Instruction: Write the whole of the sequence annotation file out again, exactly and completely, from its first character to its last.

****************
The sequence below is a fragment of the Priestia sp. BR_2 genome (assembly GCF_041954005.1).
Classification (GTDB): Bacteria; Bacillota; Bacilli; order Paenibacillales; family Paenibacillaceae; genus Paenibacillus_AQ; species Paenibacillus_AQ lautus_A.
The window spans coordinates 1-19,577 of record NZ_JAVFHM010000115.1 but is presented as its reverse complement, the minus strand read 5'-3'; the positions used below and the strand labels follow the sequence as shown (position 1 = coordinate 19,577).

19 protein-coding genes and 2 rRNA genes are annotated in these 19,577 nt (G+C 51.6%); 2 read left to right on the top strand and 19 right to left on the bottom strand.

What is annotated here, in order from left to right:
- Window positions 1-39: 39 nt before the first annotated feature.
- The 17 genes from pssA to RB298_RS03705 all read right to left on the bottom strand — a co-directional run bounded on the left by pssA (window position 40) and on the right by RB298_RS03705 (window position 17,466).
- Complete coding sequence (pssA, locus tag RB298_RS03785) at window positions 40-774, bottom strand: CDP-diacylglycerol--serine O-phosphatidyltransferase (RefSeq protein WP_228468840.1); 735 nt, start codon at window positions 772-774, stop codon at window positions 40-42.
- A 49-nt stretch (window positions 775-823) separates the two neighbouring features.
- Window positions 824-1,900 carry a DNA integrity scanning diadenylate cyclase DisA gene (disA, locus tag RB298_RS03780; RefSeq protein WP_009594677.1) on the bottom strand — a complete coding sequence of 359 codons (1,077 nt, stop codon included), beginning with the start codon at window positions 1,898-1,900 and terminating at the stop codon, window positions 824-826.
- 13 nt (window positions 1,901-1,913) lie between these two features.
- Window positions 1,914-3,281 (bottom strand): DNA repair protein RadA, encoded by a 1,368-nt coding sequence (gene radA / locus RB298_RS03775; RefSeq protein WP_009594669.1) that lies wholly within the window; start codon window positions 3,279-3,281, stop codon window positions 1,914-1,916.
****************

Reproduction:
The sequence below is a fragment of the Priestia sp. BR_2 genome (assembly GCF_041954005.1).
Classification (GTDB): Bacteria; Bacillota; Bacilli; order Paenibacillales; family Paenibacillaceae; genus Paenibacillus_AQ; species Paenibacillus_AQ lautus_A.
The window spans coordinates 1-19,577 of record NZ_JAVFHM010000115.1 but is presented as its reverse complement, the minus strand read 5'-3'; the positions used below and the strand labels follow the sequence as shown (position 1 = coordinate 19,577).

19 protein-coding genes and 2 rRNA genes are annotated in these 19,577 nt (G+C 51.6%); 2 read left to right on the top strand and 19 right to left on the bottom strand.

What is annotated here, in order from left to right:
- Window positions 1-39: 39 nt before the first annotated feature.
- The 17 genes from pssA to RB298_RS03705 all read right to left on the bottom strand — a co-directional run bounded on the left by pssA (window position 40) and on the right by RB298_RS03705 (window position 17,466).
- Complete coding sequence (pssA, locus tag RB298_RS03785) at window positions 40-774, bottom strand: CDP-diacylglycerol--serine O-phosphatidyltransferase (RefSeq protein WP_228468840.1); 735 nt, start codon at window positions 772-774, stop codon at window positions 40-42.
- A 49-nt stretch (window positions 775-823) separates the two neighbouring features.
- Window positions 824-1,900 carry a DNA integrity scanning diadenylate cyclase DisA gene (disA, locus tag RB298_RS03780; RefSeq protein WP_009594677.1) on the bottom strand — a complete coding sequence of 359 codons (1,077 nt, stop codon included), beginning with the start codon at window positions 1,898-1,900 and terminating at the stop codon, window positions 824-826.
- 13 nt (window positions 1,901-1,913) lie between these two features.
- Window positions 1,914-3,281 (bottom strand): DNA repair protein RadA, encoded by a 1,368-nt coding sequence (gene radA / locus RB298_RS03775; RefSeq protein WP_009594669.1) that lies wholly within the window; start codon window positions 3,279-3,281, stop codon window positions 1,914-1,916.